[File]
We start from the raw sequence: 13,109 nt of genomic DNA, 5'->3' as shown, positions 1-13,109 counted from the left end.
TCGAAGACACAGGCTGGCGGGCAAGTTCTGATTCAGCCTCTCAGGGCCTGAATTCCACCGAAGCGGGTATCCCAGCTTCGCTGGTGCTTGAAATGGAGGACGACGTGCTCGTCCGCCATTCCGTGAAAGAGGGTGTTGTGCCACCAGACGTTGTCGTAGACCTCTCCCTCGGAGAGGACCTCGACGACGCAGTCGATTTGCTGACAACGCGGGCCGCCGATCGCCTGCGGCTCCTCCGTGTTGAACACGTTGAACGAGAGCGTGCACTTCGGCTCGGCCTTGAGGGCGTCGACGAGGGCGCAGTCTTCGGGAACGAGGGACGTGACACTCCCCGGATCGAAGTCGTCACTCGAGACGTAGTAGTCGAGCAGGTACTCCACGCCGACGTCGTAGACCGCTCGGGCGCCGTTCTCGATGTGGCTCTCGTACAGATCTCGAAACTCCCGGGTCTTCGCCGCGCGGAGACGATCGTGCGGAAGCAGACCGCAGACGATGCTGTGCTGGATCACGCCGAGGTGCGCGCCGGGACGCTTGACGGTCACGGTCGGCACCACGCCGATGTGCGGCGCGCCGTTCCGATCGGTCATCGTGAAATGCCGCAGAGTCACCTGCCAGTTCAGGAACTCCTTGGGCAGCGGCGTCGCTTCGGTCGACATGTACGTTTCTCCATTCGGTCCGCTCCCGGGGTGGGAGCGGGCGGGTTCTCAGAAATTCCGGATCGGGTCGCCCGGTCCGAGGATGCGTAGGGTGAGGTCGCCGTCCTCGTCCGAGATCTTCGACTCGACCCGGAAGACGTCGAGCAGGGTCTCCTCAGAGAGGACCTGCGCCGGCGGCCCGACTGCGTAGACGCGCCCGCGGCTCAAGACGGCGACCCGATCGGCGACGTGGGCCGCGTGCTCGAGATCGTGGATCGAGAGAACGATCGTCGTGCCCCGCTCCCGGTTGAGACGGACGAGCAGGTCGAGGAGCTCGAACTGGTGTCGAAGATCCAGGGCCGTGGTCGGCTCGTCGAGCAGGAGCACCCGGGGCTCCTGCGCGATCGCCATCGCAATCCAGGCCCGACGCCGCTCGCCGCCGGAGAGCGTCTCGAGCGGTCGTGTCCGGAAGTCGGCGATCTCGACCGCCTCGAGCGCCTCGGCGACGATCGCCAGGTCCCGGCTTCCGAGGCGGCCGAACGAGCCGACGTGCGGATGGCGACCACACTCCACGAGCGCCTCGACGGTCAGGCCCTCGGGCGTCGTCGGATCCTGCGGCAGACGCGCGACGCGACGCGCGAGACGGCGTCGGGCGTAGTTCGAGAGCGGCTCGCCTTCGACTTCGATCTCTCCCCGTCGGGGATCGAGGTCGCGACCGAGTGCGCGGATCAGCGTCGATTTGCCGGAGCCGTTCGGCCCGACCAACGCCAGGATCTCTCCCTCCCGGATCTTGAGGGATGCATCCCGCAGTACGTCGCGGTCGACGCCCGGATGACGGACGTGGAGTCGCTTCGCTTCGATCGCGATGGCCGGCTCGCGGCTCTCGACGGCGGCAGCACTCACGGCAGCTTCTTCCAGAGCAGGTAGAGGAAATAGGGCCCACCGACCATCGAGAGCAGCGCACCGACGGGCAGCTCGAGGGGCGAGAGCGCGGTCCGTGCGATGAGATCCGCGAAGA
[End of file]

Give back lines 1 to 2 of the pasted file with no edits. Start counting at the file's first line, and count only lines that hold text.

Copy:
We start from the raw sequence: 13,109 nt of genomic DNA, 5'->3' as shown, positions 1-13,109 counted from the left end.
TCGAAGACACAGGCTGGCGGGCAAGTTCTGATTCAGCCTCTCAGGGCCTGAATTCCACCGAAGCGGGTATCCCAGCTTCGCTGGTGCTTGAAATGGAGGACGACGTGCTCGTCCGCCATTCCGTGAAAGAGGGTGTTGTGCCACCAGACGTTGTCGTAGACCTCTCCCTCGGAGAGGACCTCGACGACGCAGTCGATTTGCTGACAACGCGGGCCGCCGATCGCCTGCGGCTCCTCCGTGTTGAACACGTTGAACGAGAGCGTGCACTTCGGCTCGGCCTTGAGGGCGTCGACGAGGGCGCAGTCTTCGGGAACGAGGGACGTGACACTCCCCGGATCGAAGTCGTCACTCGAGACGTAGTAGTCGAGCAGGTACTCCACGCCGACGTCGTAGACCGCTCGGGCGCCGTTCTCGATGTGGCTCTCGTACAGATCTCGAAACTCCCGGGTCTTCGCCGCGCGGAGACGATCGTGCGGAAGCAGACCGCAGACGATGCTGTGCTGGATCACGCCGAGGTGCGCGCCGGGACGCTTGACGGTCACGGTCGGCACCACGCCGATGTGCGGCGCGCCGTTCCGATCGGTCATCGTGAAATGCCGCAGAGTCACCTGCCAGTTCAGGAACTCCTTGGGCAGCGGCGTCGCTTCGGTCGACATGTACGTTTCTCCATTCGGTCCGCTCCCGGGGTGGGAGCGGGCGGGTTCTCAGAAATTCCGGATCGGGTCGCCCGGTCCGAGGATGCGTAGGGTGAGGTCGCCGTCCTCGTCCGAGATCTTCGACTCGACCCGGAAGACGTCGAGCAGGGTCTCCTCAGAGAGGACCTGCGCCGGCGGCCCGACTGCGTAGACGCGCCCGCGGCTCAAGACGGCGACCCGATCGGCGACGTGGGCCGCGTGCTCGAGATCGTGGATCGAGAGAACGATCGTCGTGCCCCGCTCCCGGTTGAGACGGACGAGCAGGTCGAGGAGCTCGAACTGGTGTCGAAGATCCAGGGCCGTGGTCGGCTCGTCGAGCAGGAGCACCCGGGGCTCCTGCGCGATCGCCATCGCAATCCAGGCCCGACGCCGCTCGCCGCCGGAGAGCGTCTCGAGCGGTCGTGTCCGGAAGTCGGCGATCTCGACCGCCTCGAGCGCCTCGGCGACGATCGCCAGGTCCCGGCTTCCGAGGCGGCCGAACGAGCCGACGTGCGGATGGCGACCACACTCCACGAGCGCCTCGACGGTCAGGCCCTCGGGCGTCGTCGGATCCTGCGGCAGACGCGCGACGCGACGCGCGAGACGGCGTCGGGCGTAGTTCGAGAGCGGCTCGCCTTCGACTTCGATCTCTCCCCGTCGGGGATCGAGGTCGCGACCGAGTGCGCGGATCAGCGTCGATTTGCCGGAGCCGTTCGGCCCGACCAACGCCAGGATCTCTCCCTCCCGGATCTTGAGGGATGCATCCCGCAGTACGTCGCGGTCGACGCCCGGATGACGGACGTGGAGTCGCTTCGCTTCGATCGCGATGGCCGGCTCGCGGCTCTCGACGGCGGCAGCACTCACGGCAGCTTCTTCCAGAGCAGGTAGAGGAAATAGGGCCCACCGACCATCGAGAGCAGCGCACCGACGGGCAGCTCGAGGGGCGAGAGCGCGGTCCGTGCGATGAGATCCGCGAAGA